• Tech Ingredients
              Tech Ingredients   2 weeks back

              Not that I am aware of. They fall under the heading of giant magnetocaloric materials and often have fractional ratios in the alloy. You may be able to obtain tiny samples from chemical companies like Sigma- Aldrich.

          • Jerry Henning
            Jerry Henning  3 weeks back

            This is interesting. Have you considered water cooling? Also, do you suppose mounting a say 1 foot piece of thin aluminum to the cold side could aid in the cooling? Have you considered using these things in conjunction with an ammonia system? Use the hot side to replace the flame and the cold side to aid the cooling of the ammonia?

          • LeanOn _
            LeanOn _  3 weeks back

            Electroboom brought me here

            • Tech Ingredients
              Tech Ingredients   3 weeks back

              Great!
              We're also building a thermoelectric generator, but for a camping application.

          • Jacob Guymon
            Jacob Guymon  3 weeks back

            I feel that the steam from the boiling water near the air cooling test may have thrown off the results.

            • 张纪峰
              张纪峰  3 weeks back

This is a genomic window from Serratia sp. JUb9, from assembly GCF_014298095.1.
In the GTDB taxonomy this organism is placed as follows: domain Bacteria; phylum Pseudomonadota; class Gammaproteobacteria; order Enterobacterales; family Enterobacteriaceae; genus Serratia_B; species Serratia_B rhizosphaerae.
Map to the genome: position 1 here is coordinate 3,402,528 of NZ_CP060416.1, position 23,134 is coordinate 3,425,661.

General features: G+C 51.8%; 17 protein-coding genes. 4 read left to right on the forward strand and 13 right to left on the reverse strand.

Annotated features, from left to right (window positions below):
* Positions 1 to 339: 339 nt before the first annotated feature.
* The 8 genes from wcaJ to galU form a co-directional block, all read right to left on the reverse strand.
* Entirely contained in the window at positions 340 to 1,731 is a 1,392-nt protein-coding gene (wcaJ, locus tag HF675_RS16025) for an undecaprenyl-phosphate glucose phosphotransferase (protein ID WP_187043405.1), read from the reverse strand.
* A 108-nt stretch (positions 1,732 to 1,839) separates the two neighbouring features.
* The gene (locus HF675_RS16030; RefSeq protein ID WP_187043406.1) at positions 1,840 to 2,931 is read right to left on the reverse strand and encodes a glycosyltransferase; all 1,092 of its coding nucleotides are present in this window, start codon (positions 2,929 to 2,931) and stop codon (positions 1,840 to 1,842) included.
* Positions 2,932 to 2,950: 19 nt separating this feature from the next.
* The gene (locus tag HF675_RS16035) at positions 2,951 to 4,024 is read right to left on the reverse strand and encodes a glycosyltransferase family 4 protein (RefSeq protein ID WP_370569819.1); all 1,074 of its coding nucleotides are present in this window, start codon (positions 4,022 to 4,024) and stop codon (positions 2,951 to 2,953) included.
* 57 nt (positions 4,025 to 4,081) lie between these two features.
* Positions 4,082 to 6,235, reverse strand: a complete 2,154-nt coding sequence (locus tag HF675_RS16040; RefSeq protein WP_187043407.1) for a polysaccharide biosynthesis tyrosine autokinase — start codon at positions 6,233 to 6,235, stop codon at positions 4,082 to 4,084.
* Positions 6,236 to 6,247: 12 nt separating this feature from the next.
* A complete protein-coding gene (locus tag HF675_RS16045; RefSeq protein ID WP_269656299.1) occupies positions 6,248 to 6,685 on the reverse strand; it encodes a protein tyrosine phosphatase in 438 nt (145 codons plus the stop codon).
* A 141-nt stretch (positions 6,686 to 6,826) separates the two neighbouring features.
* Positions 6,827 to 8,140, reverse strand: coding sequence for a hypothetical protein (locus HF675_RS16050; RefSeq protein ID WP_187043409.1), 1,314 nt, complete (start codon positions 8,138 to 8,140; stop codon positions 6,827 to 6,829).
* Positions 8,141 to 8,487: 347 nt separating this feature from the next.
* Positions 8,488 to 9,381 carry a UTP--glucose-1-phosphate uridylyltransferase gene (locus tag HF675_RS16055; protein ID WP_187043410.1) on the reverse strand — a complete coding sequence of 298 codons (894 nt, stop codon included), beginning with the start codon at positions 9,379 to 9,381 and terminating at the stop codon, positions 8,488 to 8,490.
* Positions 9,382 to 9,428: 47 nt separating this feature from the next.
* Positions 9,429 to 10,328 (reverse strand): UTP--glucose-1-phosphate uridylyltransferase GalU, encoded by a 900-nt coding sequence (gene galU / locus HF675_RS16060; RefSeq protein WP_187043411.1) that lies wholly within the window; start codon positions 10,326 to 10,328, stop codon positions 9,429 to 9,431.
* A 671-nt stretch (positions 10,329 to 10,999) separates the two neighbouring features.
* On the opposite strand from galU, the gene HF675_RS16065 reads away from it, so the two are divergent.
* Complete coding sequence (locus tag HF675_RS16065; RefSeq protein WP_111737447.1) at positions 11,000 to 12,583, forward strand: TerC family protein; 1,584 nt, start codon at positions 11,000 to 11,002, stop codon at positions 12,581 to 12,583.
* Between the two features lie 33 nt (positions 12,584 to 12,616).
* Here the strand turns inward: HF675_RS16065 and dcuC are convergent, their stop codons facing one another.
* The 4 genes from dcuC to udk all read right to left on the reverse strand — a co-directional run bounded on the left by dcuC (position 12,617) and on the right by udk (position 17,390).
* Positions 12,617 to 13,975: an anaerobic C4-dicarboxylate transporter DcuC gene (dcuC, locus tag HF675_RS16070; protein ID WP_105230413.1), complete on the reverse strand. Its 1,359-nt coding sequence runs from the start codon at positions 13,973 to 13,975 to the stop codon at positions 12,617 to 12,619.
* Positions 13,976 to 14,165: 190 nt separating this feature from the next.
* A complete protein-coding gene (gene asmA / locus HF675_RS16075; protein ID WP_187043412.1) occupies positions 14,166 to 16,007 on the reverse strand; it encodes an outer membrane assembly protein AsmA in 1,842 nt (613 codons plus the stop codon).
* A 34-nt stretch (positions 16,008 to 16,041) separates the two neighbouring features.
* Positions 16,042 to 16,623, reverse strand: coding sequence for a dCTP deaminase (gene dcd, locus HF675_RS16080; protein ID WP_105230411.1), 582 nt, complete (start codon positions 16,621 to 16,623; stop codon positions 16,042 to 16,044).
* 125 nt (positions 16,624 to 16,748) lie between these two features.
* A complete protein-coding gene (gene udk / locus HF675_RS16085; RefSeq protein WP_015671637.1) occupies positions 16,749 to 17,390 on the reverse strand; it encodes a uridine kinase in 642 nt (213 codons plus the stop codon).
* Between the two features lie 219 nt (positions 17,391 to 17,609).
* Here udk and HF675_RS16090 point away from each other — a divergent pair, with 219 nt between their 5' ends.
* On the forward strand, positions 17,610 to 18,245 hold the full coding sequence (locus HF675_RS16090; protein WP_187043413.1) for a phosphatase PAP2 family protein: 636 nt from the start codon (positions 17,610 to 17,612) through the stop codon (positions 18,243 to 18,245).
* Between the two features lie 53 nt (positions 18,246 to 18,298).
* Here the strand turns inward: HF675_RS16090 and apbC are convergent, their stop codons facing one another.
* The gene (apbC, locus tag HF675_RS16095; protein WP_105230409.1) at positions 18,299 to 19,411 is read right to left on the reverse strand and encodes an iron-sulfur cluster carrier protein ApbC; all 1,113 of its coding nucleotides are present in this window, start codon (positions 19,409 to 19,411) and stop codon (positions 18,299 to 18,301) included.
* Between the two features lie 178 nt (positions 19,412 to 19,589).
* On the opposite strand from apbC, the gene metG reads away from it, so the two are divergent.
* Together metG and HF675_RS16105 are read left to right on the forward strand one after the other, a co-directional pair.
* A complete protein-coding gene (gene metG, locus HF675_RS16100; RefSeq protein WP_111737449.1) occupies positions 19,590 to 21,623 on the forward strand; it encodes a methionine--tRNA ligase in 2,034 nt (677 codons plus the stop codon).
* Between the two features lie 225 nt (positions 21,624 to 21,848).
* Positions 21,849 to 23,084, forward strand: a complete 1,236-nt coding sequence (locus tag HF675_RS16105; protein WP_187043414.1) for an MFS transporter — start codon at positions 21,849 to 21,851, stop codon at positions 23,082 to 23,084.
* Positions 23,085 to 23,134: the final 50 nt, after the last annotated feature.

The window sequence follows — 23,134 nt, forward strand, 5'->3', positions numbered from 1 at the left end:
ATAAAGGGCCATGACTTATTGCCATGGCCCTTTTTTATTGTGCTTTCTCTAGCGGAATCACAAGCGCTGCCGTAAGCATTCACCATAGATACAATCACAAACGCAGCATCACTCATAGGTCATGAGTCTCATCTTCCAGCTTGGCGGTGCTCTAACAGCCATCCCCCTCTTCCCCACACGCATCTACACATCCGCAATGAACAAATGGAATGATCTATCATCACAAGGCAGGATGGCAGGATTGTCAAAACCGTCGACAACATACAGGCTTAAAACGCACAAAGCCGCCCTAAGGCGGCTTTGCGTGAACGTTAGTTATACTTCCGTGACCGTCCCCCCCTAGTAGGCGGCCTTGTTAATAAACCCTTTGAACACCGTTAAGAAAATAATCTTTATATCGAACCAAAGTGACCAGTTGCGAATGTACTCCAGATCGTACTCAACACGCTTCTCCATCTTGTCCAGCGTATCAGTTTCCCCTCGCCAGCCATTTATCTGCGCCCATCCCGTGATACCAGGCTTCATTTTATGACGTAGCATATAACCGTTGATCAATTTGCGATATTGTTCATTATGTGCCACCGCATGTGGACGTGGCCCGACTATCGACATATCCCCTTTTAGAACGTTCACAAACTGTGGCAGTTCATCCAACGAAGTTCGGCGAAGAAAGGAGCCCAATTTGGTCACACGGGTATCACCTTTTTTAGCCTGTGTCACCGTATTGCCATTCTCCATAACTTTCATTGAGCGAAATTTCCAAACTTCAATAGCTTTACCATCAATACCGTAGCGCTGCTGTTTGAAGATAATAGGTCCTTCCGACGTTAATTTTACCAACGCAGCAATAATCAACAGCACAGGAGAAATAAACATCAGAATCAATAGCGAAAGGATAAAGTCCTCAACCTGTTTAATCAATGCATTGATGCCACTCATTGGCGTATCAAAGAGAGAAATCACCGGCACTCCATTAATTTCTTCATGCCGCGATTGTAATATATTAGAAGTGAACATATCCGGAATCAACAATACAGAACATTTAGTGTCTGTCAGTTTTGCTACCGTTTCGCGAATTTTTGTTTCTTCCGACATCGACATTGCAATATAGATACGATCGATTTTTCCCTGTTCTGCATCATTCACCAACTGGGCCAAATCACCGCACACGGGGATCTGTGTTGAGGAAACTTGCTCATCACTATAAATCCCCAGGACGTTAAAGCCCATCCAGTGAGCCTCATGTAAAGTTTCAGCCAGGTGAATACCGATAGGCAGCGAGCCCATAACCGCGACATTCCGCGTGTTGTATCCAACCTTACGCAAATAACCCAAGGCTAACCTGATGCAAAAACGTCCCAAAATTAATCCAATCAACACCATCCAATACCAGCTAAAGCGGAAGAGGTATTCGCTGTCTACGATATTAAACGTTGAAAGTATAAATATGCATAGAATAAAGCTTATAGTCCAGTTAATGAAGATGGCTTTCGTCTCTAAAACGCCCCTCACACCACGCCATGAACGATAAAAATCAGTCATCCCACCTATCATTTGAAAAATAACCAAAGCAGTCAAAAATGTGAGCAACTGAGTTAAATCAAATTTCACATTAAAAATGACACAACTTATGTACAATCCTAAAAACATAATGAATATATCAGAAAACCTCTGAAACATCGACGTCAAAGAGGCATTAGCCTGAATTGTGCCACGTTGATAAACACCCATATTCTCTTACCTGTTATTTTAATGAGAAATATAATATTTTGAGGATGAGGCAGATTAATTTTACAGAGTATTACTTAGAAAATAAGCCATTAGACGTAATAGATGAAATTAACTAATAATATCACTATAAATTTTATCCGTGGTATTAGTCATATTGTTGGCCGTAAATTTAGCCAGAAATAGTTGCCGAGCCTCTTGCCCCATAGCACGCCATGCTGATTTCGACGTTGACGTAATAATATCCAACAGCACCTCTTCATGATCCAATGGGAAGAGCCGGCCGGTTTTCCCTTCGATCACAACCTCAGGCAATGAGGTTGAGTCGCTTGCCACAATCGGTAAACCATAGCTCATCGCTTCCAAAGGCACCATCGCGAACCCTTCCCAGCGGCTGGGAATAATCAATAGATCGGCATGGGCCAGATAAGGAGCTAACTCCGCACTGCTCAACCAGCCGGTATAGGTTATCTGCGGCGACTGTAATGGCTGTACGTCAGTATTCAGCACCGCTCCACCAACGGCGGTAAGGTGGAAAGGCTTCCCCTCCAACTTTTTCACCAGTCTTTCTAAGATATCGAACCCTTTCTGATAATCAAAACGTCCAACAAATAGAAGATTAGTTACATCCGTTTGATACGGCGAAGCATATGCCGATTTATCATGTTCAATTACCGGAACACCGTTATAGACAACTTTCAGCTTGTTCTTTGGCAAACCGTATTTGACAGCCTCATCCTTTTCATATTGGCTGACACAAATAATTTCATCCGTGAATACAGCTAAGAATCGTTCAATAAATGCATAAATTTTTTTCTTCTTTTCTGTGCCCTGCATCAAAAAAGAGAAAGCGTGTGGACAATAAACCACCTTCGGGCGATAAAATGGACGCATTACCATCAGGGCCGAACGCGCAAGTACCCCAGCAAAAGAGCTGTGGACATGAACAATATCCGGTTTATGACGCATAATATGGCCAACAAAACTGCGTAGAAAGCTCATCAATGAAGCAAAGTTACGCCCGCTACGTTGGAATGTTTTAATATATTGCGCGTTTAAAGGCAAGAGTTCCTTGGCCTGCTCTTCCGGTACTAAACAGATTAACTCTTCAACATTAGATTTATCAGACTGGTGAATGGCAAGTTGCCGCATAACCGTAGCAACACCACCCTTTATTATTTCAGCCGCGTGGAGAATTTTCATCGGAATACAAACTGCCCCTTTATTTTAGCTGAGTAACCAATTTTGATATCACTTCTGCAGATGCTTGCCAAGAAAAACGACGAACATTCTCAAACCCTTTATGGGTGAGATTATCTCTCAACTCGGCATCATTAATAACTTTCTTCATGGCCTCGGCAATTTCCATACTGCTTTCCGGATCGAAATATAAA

I enjoy the way how he explain things from the basic theory to the real deep science figures

            • MatMAT
              MatMAT  3 weeks back

              dude, your a diamond, well spoken!!

            • Vapervop
              Vapervop  3 weeks back

              Nice video, but use celsius next time please :)

              • putheflamesou
                putheflamesou  3 weeks back

                So we should sell our frig and hope the good ones come out before we desecrate the planet or do we have to wait for money to play the money grave, I mean game with Earth and all life. We could silence the world and intro The Venus Project and live as if we went to church and were not hypocrites. The least we could do is do it for the youth and just free the old from broke(n) carbon farmed slave populated infrastructure proven unsustainable on a Titanic ride under cloud.

                • SnowblindOtter
                  SnowblindOtter  4 weeks back

                  Why not use corrugated metal heat sinks? You'd get the same overall volume and spacing, but you'd probably triple your total surface area available for heat exchange.

                  • SnowblindOtter
                    SnowblindOtter  4 weeks back

                    @Tech Ingredients Huh... that's all? You'd think the gain in surface area would be large enough to outweigh the other difficulties...

                  • Tech Ingredients
                    Tech Ingredients   4 weeks back

                    I thought about it. The interface at the spacer blocks becomes difficult and the actual surface area gain was about 40%.